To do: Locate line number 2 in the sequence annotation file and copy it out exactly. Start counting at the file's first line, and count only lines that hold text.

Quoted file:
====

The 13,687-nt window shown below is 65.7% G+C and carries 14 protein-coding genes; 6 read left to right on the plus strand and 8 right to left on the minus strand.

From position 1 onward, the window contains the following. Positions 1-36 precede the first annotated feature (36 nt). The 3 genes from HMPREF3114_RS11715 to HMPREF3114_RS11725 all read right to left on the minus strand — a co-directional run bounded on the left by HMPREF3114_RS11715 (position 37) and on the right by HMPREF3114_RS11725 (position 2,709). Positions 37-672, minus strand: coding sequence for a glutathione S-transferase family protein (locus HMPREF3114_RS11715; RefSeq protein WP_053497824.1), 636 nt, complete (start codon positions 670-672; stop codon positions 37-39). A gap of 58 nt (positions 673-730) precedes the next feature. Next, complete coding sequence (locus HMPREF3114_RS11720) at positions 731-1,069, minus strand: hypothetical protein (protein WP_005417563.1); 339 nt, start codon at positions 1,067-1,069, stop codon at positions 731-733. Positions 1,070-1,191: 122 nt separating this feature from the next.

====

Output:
From position 1 onward, the window contains the following. Positions 1-36 precede the first annotated feature (36 nt). The 3 genes from HMPREF3114_RS11715 to HMPREF3114_RS11725 all read right to left on the minus strand — a co-directional run bounded on the left by HMPREF3114_RS11715 (position 37) and on the right by HMPREF3114_RS11725 (position 2,709). Positions 37-672, minus strand: coding sequence for a glutathione S-transferase family protein (locus HMPREF3114_RS11715; RefSeq protein WP_053497824.1), 636 nt, complete (start codon positions 670-672; stop codon positions 37-39). A gap of 58 nt (positions 673-730) precedes the next feature. Next, complete coding sequence (locus HMPREF3114_RS11720) at positions 731-1,069, minus strand: hypothetical protein (protein WP_005417563.1); 339 nt, start codon at positions 1,067-1,069, stop codon at positions 731-733. Positions 1,070-1,191: 122 nt separating this feature from the next.